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Discussion Starter #1
Polygonum sagittatum is native to Missouri, United States. Now, let's see a show of hands of people still thinking native US plants are worthless. :mrgreen:




Photos courtesy of www.aquacharming.com
 

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Discussion Starter #3
I'm confident that it will Piscesgirl. Many of the plants we keep are marginal plants so they're often exposed to much higher temperatures and harsher weather than those in our tanks. Polygonums are primarily perennials, meaning that they'll die when temperatures drop near freezing, but will reprout from underground root stock when spring rolls around. Even if they are annuals, it's perpetual summer in our tanks so "winter dormancy" is not something we worry too much about. Thank goodness. [smilie=k:
 

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Discussion Starter #7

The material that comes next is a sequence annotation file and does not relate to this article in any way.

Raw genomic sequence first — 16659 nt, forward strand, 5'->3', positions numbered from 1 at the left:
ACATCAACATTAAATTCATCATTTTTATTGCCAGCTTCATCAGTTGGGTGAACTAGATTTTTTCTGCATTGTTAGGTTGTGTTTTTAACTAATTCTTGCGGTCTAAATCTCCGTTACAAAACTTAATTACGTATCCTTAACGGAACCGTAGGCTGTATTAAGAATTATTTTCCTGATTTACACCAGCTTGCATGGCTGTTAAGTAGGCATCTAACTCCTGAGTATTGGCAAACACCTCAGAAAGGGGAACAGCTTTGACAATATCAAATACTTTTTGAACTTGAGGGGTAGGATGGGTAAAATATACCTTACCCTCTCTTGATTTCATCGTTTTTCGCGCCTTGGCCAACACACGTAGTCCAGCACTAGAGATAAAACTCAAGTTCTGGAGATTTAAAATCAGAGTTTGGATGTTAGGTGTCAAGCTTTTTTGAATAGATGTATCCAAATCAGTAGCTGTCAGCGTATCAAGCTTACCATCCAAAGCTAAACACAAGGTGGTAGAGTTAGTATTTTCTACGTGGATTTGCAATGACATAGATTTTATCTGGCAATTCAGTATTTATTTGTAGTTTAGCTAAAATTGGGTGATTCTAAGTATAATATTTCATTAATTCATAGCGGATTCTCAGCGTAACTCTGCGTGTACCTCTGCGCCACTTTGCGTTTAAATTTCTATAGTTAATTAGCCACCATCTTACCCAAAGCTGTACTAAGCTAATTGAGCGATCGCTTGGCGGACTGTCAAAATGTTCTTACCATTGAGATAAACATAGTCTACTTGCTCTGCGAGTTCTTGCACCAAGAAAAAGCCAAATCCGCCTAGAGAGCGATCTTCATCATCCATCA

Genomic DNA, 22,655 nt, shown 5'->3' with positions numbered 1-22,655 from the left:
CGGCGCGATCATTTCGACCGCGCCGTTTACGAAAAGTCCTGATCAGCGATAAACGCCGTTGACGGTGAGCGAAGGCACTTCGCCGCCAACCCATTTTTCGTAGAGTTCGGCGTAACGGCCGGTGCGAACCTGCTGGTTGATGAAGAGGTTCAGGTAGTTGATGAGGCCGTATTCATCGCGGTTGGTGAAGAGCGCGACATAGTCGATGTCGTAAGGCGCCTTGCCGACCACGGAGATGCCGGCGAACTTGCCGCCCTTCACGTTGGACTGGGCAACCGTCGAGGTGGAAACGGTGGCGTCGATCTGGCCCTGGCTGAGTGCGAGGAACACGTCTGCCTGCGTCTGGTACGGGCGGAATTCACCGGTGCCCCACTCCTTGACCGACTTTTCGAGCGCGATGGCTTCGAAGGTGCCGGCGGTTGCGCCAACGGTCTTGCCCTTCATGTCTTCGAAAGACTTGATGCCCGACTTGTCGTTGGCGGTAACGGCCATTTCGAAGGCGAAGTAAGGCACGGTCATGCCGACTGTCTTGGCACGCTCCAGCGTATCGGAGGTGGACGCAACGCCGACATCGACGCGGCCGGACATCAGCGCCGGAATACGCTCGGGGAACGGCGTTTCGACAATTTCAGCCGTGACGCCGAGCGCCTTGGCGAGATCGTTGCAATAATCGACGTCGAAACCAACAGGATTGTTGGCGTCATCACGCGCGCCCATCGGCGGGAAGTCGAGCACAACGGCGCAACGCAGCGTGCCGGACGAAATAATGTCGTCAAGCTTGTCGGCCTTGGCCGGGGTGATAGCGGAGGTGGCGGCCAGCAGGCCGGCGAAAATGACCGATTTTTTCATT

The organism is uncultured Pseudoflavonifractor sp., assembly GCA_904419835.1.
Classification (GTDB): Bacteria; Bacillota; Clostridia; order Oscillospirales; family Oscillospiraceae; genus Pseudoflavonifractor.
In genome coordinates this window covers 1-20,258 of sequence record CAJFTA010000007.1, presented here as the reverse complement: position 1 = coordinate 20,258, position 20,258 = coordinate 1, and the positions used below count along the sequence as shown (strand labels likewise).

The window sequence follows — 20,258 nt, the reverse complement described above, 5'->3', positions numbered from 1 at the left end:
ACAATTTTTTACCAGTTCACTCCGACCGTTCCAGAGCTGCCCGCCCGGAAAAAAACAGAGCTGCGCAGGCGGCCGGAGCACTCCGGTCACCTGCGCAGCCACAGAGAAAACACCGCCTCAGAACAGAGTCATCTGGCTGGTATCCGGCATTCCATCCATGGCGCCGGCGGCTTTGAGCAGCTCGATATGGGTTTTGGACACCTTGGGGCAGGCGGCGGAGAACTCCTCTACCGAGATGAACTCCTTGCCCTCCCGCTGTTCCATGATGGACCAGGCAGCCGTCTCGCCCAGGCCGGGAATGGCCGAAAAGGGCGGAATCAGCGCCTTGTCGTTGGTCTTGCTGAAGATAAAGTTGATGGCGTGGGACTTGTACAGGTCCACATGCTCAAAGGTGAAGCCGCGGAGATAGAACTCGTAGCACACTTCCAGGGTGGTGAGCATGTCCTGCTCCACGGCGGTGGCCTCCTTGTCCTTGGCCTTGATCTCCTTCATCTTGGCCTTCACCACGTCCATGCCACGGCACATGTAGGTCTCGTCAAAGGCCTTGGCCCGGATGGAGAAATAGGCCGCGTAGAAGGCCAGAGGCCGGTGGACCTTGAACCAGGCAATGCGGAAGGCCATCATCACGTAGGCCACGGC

Sue. Have you been able to grow this plant submersed? Mine keeps melting. :-(
 

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That stuff is beautiful. I wonder how many natives we have overlooked over the years, or even forgotten about.
 

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Discussion Starter #10
Here is an excellent photo-journal documenting Ghazanfar Ghori and Jay Luto's trip to Florida.

I have never been to a place that is as littered with plants-filled roadside ditches as Florida. It's just crazy! In fact, I found Proserpinaca palustris and Micranthemum umbrosum last summer along the pay-toll-every-five-minutes highway while driving down to Daytona beach. What are some of your favorite natives? I'm sure there are tons of undiscovered plants in other countries as well. Let's all go hunting! :mrgreen:

Proserpinaca palustris



Micranthemum umbrosum - despite its tendency to break free of the substrate, this is an incredibly handsome plant with its large lime green leaves. One of my all time favorites.

 
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